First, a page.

Tag Archives: career

DVD Review: Sliding Doors


What if? It’s a big question in all of our lives. What if I’d told her? What if we’d stayed together? What if I’d got that promotion? What if I’d worked harder in school? What if I had had just one more day with her and the chance to say goodbye? If we’re not careful we can get snowed in by “what ifs”.

 We have to keep our heads down to escape drowning in never-meant-to-bes or choking on could-have-beens. The possibilities that we spotted passing by out of reach haunt us as regrets. The second chances we never even noticed are too numerous to contemplate and tease us occasionally in our dreams. Let the “what ifs” talk too loudly and their chatter overpowers the everyday routine. Let them grow too tall and even the little things are given dark significance in their shadow.

Sliding Doors is a film about the little “what ifs” bunching together in mundane ordinary life until they have enormous individual consequences. When it was released in 1998 it was greeted by a mixed critical reception but it has since gone on to gain a dedicated following. It stars Gwyneth Paltrow as fashionable young Londoner Helen, complete with believable English accent, who is fired from her job at a PR company. She heads for home via the tube. The film follows two separate paths through her life; one in which she gets the train and one where she fractionally misses it, unable to squeeze through the sliding doors of the title.

The actor Peter Howitt wrote the script and directs a very grounded take on the idea of parallel universes and an alternate reality. The concept could have been lifted straight from sci-fi but Sliding Doors watches more like a meditation on the nature of fate, albeit with an uplifting rom-com tinge. One Helen, the one that gets the train, finds her boyfriend shagging his ex in her bed, only to fall for a handsome stranger. The other is delayed again and again until she arrives home late and unaware of the affair. She therefore carries on her life as normal, working flat out to support him as he “writes a novel”.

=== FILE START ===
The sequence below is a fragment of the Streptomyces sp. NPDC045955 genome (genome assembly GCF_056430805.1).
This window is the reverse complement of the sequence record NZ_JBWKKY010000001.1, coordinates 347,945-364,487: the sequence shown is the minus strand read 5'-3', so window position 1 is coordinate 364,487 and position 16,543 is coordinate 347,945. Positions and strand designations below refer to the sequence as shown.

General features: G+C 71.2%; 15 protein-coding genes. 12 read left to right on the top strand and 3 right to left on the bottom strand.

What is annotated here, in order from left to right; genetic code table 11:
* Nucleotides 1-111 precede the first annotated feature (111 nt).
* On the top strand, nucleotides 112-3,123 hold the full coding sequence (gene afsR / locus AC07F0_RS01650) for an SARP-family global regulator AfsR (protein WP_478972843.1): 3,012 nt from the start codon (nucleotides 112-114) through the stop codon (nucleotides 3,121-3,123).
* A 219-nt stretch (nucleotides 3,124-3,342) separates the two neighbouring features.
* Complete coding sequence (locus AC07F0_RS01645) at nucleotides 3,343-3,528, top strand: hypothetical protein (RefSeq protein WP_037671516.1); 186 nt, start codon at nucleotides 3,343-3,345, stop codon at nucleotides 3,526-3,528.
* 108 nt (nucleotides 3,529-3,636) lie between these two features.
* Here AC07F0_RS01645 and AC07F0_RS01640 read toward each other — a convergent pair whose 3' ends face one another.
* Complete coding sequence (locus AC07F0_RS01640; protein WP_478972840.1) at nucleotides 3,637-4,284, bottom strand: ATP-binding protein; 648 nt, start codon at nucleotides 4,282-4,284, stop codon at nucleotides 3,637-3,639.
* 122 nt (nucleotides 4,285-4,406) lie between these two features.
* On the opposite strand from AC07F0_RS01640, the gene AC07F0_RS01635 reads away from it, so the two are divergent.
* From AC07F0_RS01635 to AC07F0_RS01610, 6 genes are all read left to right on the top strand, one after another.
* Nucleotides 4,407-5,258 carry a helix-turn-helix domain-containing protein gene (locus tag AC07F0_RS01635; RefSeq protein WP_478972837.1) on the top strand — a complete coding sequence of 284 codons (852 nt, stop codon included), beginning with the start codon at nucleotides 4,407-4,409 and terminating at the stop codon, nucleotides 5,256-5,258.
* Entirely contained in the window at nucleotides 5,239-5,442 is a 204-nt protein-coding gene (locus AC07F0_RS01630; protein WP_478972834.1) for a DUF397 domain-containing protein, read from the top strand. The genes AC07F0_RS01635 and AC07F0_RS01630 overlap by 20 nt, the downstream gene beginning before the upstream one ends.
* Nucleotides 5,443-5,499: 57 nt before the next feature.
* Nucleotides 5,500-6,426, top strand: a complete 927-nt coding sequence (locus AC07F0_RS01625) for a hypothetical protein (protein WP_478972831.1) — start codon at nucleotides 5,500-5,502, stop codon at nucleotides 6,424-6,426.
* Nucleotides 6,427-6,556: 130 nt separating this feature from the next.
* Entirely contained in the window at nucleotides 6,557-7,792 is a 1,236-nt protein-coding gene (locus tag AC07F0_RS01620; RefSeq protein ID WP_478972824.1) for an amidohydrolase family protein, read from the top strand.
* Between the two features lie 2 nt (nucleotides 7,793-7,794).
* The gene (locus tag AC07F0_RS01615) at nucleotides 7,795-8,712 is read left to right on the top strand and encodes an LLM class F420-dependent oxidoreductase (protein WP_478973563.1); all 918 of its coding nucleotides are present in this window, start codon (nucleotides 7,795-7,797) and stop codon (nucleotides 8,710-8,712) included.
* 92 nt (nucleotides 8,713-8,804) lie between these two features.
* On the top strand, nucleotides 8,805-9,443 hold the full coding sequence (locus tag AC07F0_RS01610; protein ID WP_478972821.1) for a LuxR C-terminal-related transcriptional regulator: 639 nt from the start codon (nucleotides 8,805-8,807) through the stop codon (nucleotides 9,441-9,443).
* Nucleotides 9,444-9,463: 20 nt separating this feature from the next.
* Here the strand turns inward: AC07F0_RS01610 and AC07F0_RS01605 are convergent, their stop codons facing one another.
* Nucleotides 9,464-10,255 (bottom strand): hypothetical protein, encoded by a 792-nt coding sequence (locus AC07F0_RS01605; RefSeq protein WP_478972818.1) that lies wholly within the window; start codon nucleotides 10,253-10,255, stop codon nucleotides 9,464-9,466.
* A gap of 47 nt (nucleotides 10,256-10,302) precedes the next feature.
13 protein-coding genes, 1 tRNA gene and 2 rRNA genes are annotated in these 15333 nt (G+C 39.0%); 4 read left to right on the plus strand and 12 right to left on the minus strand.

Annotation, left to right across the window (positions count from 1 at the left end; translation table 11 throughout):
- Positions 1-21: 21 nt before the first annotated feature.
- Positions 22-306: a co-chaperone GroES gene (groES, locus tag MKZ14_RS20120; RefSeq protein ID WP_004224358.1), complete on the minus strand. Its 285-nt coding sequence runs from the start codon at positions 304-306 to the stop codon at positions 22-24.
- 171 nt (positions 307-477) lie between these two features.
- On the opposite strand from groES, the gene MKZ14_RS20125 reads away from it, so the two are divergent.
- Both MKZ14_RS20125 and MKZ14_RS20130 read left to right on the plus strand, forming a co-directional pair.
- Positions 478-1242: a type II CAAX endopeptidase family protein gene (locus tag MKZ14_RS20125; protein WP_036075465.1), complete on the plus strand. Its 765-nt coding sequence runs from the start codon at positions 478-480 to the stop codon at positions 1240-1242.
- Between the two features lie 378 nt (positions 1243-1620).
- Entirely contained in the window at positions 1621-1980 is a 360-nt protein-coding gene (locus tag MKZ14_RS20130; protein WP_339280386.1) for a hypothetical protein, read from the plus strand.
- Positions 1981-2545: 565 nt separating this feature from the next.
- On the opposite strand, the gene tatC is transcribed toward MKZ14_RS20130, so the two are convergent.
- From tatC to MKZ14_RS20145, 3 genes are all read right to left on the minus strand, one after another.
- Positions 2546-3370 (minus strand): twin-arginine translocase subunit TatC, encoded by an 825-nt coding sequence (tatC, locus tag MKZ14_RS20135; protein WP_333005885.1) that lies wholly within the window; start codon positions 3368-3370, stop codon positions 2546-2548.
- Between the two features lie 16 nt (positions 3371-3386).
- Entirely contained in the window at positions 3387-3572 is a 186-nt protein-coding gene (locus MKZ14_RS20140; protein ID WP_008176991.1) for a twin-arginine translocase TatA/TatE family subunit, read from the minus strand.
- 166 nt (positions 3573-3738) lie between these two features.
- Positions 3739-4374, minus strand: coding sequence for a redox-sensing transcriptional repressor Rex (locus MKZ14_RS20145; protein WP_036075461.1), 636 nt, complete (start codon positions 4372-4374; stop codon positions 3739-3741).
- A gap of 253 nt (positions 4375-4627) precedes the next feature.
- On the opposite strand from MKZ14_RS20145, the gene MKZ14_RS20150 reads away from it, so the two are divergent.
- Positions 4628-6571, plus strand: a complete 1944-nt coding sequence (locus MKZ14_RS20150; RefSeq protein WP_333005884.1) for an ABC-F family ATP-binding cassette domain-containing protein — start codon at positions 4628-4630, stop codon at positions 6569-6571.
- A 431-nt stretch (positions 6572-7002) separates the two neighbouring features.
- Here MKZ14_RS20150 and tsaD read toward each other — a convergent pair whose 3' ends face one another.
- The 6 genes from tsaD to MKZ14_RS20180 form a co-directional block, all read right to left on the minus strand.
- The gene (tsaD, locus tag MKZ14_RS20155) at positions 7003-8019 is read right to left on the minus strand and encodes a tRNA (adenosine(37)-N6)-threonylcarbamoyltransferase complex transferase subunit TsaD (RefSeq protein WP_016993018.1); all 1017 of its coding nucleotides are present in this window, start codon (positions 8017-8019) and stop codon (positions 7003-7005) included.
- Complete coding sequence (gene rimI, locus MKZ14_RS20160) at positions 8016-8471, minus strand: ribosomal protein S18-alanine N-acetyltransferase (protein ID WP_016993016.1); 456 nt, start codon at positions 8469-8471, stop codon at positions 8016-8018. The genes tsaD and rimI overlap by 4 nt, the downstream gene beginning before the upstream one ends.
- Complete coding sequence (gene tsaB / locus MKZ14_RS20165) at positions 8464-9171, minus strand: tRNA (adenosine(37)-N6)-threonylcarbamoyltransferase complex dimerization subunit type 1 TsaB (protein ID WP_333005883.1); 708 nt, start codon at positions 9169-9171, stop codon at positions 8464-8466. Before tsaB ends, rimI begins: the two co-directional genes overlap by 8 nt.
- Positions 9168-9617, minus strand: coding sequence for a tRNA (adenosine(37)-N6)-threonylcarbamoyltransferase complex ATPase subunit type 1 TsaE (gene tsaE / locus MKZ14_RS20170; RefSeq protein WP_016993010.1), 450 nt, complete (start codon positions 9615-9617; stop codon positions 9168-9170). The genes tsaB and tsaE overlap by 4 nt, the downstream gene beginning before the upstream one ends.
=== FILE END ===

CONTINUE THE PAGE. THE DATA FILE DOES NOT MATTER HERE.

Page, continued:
The plot is not all that clever, despite the engaging concept of two storylines running in tandem, and the dialogue is not especially witty or sharp. The real strength of Sliding Doors lies with the overlapping lives of rounded, likeable characters, well realised with accomplished performances. Paltrow is accessible rather than whiny in the lead role. John Hannah is convincingly charming and funny because of the way he says things, rather than what he says. John Lynch is a great actor, as he proves in the upcoming Ghosted, and he doesn’t come off badly here despite playing the cheating Gerry, who is often just left to look bumbling and British on the end of a full on feminine bollocking. Jeanne Tripplehorn plays mistress Lydia as a caricature but she serves a purpose and Gerry’s mate Russell (Douglas McFerran) down the pub is hilarious as the sensible one.

None of it is sublime, even the characterisation is simply above average for the genre. The acting is very good but not career defining. That said I really liked Sliding Doors. Its commonplace tone makes it all feel like it could happen to you. There are some slightly surprising twists in the climax and I was a little moved and amused in places. Its parting message is somehow both more resonant and bearable than most romantic comedies. Some things are inevitable. And there’s always hope.

Advertisements

On London/Birdsong at the Comedy Theatre


I have fallen in love again. How refreshing though that it’s not a woman that is the focus of my affection, but a city. Like a woman, this city is indifferent to me, but unlike with women this vast, inexpressible indifference merely adds to the irresistible charm of the place. I like feeling insignificant and anonymous within its boundaries, in fact I positively relish the sense of oblivion. The hustle and bustle, the noise, the possibilities; it all submerges every little, trivial concern I might have. I drown in the ocean of seemingly limitless fuel for my imagination and oh how good it feels. To feel simultaneously satisfied that I am gradually gaining a geography of the place, whilst barely scratching the surface of what is really there, of all that’s on offer. Gorgeous girls galore, lines and lines of landmarks, tearaway taxis, bulging buses, teeming theatres, pulsing pavements and many marvellous museums; it’s all there. If variety is the spice of life then London has a hot twang I am acquiring a ravenous taste for.